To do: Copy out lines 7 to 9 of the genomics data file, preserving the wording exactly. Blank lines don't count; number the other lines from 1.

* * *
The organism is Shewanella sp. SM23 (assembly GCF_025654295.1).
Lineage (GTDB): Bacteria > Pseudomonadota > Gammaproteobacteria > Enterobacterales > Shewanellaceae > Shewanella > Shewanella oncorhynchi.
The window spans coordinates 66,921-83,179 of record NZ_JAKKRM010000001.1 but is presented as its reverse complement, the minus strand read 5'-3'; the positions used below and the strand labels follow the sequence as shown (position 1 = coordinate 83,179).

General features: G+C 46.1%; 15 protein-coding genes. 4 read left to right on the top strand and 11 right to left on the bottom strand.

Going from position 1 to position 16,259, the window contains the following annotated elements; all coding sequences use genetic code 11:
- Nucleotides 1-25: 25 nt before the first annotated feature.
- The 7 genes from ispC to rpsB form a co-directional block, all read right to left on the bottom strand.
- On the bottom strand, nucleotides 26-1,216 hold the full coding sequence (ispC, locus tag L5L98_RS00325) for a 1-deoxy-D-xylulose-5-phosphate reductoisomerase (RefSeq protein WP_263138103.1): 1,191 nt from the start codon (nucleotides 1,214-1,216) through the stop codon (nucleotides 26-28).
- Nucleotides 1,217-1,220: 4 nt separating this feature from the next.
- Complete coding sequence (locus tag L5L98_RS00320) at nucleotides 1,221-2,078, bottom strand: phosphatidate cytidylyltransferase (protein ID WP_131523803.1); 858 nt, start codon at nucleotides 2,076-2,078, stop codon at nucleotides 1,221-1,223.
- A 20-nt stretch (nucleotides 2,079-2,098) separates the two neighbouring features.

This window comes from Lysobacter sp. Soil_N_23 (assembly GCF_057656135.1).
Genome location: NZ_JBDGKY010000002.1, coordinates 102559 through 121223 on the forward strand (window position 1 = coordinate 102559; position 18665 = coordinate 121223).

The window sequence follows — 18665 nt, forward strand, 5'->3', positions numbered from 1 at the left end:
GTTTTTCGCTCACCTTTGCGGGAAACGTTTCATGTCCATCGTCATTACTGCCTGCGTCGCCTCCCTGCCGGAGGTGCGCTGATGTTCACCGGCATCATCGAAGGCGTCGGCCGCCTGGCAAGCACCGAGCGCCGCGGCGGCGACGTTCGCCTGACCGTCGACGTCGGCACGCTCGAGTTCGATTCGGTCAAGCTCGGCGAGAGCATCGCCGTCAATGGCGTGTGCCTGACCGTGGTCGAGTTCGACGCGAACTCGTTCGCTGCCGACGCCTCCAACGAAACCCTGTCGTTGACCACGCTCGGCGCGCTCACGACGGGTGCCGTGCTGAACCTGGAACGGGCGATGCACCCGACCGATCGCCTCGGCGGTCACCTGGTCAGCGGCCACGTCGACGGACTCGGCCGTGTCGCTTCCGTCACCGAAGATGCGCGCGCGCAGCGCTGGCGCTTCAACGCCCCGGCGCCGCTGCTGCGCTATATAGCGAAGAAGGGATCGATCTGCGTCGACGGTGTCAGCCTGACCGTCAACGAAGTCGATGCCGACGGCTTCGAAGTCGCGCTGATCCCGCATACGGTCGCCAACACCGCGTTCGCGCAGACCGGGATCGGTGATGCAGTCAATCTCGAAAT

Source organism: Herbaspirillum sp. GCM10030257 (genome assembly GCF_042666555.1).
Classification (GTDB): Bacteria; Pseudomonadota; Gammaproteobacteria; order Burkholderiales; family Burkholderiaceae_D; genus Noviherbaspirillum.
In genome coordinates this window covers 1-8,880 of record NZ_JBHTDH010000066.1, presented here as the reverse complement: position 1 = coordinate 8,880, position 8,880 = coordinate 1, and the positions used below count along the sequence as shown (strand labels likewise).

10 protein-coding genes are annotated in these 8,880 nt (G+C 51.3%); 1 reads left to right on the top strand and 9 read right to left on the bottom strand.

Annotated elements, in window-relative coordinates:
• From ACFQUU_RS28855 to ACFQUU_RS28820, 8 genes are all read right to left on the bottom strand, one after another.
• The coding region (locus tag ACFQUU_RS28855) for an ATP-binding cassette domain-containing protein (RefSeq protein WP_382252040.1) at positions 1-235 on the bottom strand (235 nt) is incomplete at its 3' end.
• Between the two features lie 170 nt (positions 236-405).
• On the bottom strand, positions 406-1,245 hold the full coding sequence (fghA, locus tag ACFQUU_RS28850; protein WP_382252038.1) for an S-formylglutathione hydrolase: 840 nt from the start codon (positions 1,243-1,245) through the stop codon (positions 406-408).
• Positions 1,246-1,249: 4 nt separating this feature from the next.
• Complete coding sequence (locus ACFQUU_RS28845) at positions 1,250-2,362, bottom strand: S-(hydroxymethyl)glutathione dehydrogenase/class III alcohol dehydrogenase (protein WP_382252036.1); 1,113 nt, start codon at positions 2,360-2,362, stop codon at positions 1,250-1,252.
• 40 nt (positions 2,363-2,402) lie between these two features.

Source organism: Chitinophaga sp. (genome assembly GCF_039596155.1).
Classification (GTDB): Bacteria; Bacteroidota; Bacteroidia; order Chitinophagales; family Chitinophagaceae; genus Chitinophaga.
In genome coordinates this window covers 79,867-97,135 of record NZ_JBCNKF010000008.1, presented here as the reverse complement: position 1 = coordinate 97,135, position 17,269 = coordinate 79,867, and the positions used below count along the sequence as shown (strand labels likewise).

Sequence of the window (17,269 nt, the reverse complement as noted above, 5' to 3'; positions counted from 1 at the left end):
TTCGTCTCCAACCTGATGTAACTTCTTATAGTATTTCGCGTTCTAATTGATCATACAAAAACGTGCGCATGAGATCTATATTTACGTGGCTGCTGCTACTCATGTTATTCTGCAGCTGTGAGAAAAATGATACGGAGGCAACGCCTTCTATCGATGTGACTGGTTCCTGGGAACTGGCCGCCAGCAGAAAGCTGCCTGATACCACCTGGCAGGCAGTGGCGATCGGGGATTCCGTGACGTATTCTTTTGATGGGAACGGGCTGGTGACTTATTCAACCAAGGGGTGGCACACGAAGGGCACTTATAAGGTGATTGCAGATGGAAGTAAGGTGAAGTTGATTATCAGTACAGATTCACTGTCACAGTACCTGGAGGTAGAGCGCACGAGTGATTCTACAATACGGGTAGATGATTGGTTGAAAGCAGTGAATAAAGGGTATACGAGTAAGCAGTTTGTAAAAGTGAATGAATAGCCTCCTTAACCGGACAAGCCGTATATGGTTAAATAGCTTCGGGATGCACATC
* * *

- The 7 genes from ispC to rpsB form a co-directional block, all read right to left on the bottom strand.
- On the bottom strand, nucleotides 26-1,216 hold the full coding sequence (ispC, locus tag L5L98_RS00325) for a 1-deoxy-D-xylulose-5-phosphate reductoisomerase (RefSeq protein WP_263138103.1): 1,191 nt from the start codon (nucleotides 1,214-1,216) through the stop codon (nucleotides 26-28).
- Nucleotides 1,217-1,220: 4 nt separating this feature from the next.